So, Erin's been away in Palm Springs being glamorous at a film festival while I've been sleeping a lot and not posting. I had a dream that she got angry at me for taking a bite out of her winter down jacket that I thought was made out of cheesy potatoes and interpreted it as a sign that I should be contributing more regularly. My Weird Veg resolutions for 2008 include trying out recipes from the Chez Panisse Vegetables cookbook my brother Stephen gave me for Christmas. It is such a gorgeous book. The contents are arranged in alphabetical order by vegetable, from "Amaranth Greens" to "Zucchini and Other Summer Squashes." Each vegetable section gets its own color plate of an exquisite vegetable print by Patricia Curtan, whose illustrations also adorn the daily Chez Panisse menus.
The radish seems to be Chez Panisse's unofficial veggie mascot, judging by the free-floating radish drawings that adorn the introductory pages to the book. "No meal at Chez Panisse is quite complete without radishes," Waters writes in the radish section. "In one brilliant flash of red and green, they help define where and who we are." She's not talking about a universal sense of humanity expressed in our crunchy, spicy garden friend, but is referring specifically to northern California, where radishes are abundant and in season all year long.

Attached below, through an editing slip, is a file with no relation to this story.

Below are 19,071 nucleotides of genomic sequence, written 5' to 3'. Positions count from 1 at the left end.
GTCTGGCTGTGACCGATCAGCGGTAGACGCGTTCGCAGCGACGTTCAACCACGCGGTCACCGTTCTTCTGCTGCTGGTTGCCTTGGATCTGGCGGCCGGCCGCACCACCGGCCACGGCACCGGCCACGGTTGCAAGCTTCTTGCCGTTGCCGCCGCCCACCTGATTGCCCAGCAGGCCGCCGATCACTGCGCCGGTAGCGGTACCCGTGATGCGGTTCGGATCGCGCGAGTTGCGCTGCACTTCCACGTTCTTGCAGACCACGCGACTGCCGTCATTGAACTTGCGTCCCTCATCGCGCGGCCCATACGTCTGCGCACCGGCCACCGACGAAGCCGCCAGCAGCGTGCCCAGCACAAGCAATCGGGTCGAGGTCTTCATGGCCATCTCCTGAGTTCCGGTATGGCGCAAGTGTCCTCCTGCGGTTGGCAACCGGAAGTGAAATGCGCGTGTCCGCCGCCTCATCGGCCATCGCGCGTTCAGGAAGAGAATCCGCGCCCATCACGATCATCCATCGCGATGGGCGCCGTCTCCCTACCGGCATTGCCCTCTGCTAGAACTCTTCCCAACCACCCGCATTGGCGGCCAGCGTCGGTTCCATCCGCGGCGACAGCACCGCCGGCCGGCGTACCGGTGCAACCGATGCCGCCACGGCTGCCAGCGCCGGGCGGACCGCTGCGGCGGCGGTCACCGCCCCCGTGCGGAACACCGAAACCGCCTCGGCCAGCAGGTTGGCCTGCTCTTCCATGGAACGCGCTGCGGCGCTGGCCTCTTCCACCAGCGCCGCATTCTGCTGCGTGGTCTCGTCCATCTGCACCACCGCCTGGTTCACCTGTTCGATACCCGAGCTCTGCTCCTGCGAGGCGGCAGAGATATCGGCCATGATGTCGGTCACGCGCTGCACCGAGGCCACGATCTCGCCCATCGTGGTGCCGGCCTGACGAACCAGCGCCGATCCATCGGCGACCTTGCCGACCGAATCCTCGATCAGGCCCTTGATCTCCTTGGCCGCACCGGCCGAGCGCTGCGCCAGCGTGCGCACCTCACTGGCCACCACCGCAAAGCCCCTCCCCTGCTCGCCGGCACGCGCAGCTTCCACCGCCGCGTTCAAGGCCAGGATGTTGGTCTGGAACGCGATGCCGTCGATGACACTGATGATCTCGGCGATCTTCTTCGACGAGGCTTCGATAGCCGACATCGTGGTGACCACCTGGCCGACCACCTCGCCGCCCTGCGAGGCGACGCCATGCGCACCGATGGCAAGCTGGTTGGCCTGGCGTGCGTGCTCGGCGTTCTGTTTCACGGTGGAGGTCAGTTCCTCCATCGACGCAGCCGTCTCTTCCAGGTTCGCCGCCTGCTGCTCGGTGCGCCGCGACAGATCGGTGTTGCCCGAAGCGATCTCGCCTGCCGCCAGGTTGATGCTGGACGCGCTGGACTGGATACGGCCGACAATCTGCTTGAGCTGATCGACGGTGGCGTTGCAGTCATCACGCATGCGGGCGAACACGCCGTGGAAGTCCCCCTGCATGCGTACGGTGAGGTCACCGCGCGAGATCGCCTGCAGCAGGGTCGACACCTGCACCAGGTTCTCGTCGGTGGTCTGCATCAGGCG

I picked up a bunch of French Breakfast radishes at the Noe Valley Farmers market a couple of months ago and used them to brighten up a mid-afternoon snack (top photo). I think their compactness makes their flavor sharper than larger radish varieties, which seem more watery. I laid slices of cheddar cheese on top of pumpernickel rye bread and warmed them in the toaster oven. Then I covered each toast with thin slices of radish. Waters's favorite preparation for the radish: rinse in water and serve.